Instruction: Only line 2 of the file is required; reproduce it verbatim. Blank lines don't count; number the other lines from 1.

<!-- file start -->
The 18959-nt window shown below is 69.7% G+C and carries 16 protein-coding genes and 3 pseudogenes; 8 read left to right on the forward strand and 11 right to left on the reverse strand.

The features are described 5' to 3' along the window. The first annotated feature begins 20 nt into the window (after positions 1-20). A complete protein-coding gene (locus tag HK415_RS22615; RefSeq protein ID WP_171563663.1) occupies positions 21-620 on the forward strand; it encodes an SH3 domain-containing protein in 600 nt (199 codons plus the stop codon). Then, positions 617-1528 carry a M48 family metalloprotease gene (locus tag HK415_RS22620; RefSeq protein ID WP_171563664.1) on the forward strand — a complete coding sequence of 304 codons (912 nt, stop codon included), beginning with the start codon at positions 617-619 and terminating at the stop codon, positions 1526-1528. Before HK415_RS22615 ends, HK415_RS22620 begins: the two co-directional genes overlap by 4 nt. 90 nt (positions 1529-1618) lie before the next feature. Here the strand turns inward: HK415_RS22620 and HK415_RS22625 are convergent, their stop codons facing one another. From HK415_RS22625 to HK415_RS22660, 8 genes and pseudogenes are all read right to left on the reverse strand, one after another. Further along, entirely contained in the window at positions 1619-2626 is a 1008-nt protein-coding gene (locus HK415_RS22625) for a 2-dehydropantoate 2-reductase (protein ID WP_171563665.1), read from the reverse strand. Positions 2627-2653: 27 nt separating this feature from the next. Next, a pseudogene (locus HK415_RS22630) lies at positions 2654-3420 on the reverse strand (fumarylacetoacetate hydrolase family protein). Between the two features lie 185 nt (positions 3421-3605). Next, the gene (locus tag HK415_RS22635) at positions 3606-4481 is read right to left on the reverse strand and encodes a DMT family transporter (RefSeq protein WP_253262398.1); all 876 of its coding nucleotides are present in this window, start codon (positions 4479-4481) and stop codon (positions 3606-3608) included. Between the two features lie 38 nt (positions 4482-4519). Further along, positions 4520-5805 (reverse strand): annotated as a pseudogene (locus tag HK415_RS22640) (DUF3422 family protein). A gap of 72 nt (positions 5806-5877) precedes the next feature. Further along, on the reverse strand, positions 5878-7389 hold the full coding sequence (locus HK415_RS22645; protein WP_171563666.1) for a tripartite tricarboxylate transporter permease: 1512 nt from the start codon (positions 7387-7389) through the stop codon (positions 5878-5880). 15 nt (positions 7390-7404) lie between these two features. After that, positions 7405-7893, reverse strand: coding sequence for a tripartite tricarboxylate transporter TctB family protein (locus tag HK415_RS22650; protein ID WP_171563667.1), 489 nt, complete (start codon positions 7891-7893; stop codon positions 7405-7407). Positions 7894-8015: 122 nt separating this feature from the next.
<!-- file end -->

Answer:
The features are described 5' to 3' along the window. The first annotated feature begins 20 nt into the window (after positions 1-20). A complete protein-coding gene (locus tag HK415_RS22615; RefSeq protein ID WP_171563663.1) occupies positions 21-620 on the forward strand; it encodes an SH3 domain-containing protein in 600 nt (199 codons plus the stop codon). Then, positions 617-1528 carry a M48 family metalloprotease gene (locus tag HK415_RS22620; RefSeq protein ID WP_171563664.1) on the forward strand — a complete coding sequence of 304 codons (912 nt, stop codon included), beginning with the start codon at positions 617-619 and terminating at the stop codon, positions 1526-1528. Before HK415_RS22615 ends, HK415_RS22620 begins: the two co-directional genes overlap by 4 nt. 90 nt (positions 1529-1618) lie before the next feature. Here the strand turns inward: HK415_RS22620 and HK415_RS22625 are convergent, their stop codons facing one another. From HK415_RS22625 to HK415_RS22660, 8 genes and pseudogenes are all read right to left on the reverse strand, one after another. Further along, entirely contained in the window at positions 1619-2626 is a 1008-nt protein-coding gene (locus HK415_RS22625) for a 2-dehydropantoate 2-reductase (protein ID WP_171563665.1), read from the reverse strand. Positions 2627-2653: 27 nt separating this feature from the next. Next, a pseudogene (locus HK415_RS22630) lies at positions 2654-3420 on the reverse strand (fumarylacetoacetate hydrolase family protein). Between the two features lie 185 nt (positions 3421-3605). Next, the gene (locus tag HK415_RS22635) at positions 3606-4481 is read right to left on the reverse strand and encodes a DMT family transporter (RefSeq protein WP_253262398.1); all 876 of its coding nucleotides are present in this window, start codon (positions 4479-4481) and stop codon (positions 3606-3608) included. Between the two features lie 38 nt (positions 4482-4519). Further along, positions 4520-5805 (reverse strand): annotated as a pseudogene (locus tag HK415_RS22640) (DUF3422 family protein). A gap of 72 nt (positions 5806-5877) precedes the next feature. Further along, on the reverse strand, positions 5878-7389 hold the full coding sequence (locus HK415_RS22645; protein WP_171563666.1) for a tripartite tricarboxylate transporter permease: 1512 nt from the start codon (positions 7387-7389) through the stop codon (positions 5878-5880). 15 nt (positions 7390-7404) lie between these two features. After that, positions 7405-7893, reverse strand: coding sequence for a tripartite tricarboxylate transporter TctB family protein (locus tag HK415_RS22650; protein ID WP_171563667.1), 489 nt, complete (start codon positions 7891-7893; stop codon positions 7405-7407). Positions 7894-8015: 122 nt separating this feature from the next.